Tired of the same recycled tips that promise you a higher email marketing conversion rate? No doubt that some of the go-tos like segmenting are rock-solid, but it’s time to dig deeper.
You need every hack in the book because inboxes are a tough nut to crack with today’s enormous email volume, right? Much less get a conversion.
So I rounded up 22 unique hacks, fact-based, designed to improve your email marketing conversion rate.
Quick Conversion Rate Knowledge if Needed
If you’re newish to email marketing, go here to see how an email marketing conversion rate is calculated.
Mailmuch also defines this phrase as…
“An email conversion is whenever the user is convinced by your email and completes the action you have asked them for via the copy.”
In other words, your message causes the reader to take action.
And a reader taking action is exactly what your email strategy aims for. So even if you have never calculated your conversion rate (please do!), this post gives you tips to increase conversions, which helps you regardless of the math.
Simplify Email Conversions
#1 Get more email list sign-ups with simpler forms. Single-column forms outperform zig-zag forms (21% higher conversion rate ~World Data).
#2 Marketing studies report a higher purchase intention when participants can touch a product (use human touch in video & photos ~Newneuromarketing.com)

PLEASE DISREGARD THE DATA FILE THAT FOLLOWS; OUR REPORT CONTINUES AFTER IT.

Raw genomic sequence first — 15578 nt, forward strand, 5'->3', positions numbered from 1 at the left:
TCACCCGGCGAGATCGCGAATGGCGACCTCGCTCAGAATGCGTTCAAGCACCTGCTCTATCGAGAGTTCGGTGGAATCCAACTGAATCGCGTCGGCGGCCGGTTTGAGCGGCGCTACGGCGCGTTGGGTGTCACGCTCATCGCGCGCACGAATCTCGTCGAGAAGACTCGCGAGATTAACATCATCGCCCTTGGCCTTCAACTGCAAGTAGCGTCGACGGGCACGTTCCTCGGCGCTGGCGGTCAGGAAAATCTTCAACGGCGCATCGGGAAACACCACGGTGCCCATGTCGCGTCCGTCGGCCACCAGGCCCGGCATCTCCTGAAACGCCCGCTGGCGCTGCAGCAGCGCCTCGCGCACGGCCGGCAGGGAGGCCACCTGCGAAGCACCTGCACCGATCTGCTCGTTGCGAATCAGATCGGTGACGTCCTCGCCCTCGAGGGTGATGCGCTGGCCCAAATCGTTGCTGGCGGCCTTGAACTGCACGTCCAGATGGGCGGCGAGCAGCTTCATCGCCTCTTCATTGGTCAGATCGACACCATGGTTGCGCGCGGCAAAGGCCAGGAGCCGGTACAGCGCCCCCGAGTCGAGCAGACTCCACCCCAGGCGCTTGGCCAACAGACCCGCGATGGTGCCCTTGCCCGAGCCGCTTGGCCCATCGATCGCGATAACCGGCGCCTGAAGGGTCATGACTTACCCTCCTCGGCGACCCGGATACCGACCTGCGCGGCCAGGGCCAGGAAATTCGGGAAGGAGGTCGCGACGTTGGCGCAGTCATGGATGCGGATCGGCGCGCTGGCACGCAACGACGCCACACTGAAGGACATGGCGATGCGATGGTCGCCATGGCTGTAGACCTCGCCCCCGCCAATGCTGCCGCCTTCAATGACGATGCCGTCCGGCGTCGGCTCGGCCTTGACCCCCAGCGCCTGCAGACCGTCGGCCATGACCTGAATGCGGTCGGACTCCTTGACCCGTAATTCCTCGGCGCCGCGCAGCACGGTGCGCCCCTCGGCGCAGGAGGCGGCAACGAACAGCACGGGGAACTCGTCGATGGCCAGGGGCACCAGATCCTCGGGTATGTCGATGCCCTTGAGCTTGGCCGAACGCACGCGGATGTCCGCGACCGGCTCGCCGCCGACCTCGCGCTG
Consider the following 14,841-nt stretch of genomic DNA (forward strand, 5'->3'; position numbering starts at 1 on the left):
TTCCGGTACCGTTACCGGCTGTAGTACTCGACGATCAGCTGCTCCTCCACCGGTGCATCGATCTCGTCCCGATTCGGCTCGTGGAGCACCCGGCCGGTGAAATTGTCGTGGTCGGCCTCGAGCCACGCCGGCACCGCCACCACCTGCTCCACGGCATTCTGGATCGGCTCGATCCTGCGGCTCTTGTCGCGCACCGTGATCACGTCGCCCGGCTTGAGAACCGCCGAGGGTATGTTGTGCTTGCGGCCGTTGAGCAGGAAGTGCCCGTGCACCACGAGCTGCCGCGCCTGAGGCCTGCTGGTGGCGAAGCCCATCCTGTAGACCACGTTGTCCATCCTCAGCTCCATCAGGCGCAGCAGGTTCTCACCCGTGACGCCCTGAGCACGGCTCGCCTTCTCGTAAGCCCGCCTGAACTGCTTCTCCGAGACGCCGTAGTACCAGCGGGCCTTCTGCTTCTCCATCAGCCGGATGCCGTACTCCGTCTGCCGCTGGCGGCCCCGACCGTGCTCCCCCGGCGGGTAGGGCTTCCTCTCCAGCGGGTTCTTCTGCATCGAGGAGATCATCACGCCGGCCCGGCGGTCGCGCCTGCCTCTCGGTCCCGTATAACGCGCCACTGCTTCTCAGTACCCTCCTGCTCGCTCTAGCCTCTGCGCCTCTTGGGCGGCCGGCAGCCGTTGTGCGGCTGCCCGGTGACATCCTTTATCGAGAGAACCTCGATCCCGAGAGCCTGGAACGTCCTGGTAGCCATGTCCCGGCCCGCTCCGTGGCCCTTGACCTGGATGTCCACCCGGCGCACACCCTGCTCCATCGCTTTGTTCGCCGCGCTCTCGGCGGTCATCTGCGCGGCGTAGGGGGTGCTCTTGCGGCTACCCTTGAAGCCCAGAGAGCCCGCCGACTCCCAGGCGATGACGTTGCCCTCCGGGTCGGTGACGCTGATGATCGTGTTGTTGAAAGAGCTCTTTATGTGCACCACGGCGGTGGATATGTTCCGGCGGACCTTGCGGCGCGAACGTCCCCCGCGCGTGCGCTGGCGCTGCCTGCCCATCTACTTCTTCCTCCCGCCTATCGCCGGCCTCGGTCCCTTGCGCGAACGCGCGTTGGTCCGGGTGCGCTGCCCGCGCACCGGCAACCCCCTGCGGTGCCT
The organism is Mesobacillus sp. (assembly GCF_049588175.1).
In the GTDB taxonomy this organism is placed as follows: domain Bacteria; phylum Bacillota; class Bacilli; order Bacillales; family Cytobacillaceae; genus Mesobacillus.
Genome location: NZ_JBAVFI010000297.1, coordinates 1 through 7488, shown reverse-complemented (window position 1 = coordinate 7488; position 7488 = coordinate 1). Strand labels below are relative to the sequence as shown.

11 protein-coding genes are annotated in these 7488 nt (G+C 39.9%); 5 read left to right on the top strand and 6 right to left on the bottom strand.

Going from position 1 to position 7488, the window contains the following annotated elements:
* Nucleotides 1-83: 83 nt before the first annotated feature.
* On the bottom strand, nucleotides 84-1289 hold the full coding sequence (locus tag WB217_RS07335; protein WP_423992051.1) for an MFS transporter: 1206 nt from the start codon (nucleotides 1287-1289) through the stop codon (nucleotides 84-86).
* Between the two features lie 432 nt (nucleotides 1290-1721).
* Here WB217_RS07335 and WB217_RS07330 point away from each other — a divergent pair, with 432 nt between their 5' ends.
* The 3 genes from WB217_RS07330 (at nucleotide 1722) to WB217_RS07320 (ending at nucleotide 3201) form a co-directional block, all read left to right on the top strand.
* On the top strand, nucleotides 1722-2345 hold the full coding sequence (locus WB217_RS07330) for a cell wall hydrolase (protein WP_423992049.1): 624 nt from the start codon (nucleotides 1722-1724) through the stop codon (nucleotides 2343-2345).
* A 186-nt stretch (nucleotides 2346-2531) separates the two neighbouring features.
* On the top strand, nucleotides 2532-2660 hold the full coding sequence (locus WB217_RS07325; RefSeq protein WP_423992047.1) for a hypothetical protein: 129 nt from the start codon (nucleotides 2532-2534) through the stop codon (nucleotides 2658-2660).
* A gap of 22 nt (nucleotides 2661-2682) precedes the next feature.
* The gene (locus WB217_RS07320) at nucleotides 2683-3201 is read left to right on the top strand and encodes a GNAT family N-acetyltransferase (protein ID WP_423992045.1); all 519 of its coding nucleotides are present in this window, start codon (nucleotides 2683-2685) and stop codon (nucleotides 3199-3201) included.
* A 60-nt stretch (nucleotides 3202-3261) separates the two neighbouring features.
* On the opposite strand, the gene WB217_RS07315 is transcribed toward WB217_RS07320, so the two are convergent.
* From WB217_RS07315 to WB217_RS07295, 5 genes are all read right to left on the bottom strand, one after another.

#3 Test your subject line for max appeal (100% of unopened emails fail to convert, obviously)
#4 Network effect. Inbox Mailers gets your email opened by perfectly-timed triggers. It’s the only way to send an email when your subscriber is actively reading emails from our giant mailer network. Test Inbox Mailers in a 1:1 demo.
Stats Don’t Lie – They Convert Subscribers
#5 The 80/20 rule for engagement. Don’t miss this key segmentation tactic. Can improve your deliverability fast, leading to more sales. Read this post for guidance.
#6 Amazon sees mountains of sales due to recommendations (some estimate it accounts for 35% of the site’s sales😳). Use product / service recommendations to raise your email marketing conversion rate. Cross-sell and upsell.
#7 Subject lines get high open rates when in the form of a curiosity-spiking question. Tease readers with ‘gaps of information’ they want you to fill in.
#8 Stories sell. Proof is abundant. Example: ebay experiment where stories were attached to random items. The items sold for much more than similar items (Using Behavioral Science in Marketing – 2023).
Small Tweaks Help Raise Email Conversion Rates
#9 Promoting time-savings can outperform money-savings. Test your calls-to-action.
#10 Conversion rates hinge on the best word choice alongside facts. Make your stats as impactful as possible. Example… which will prompt more action from readers— “Ten percent of people go bankrupt or 1 person out of 10 in your social group will suffer a bankruptcy?”
#11 Even the best CTA may flop if your product has an unfortunate name (i.e. fruitcake). Don’t cling to offer titles with negative connotations. Words paint pictures that either cause or hinder conversions.
Preferences and Behaviors Change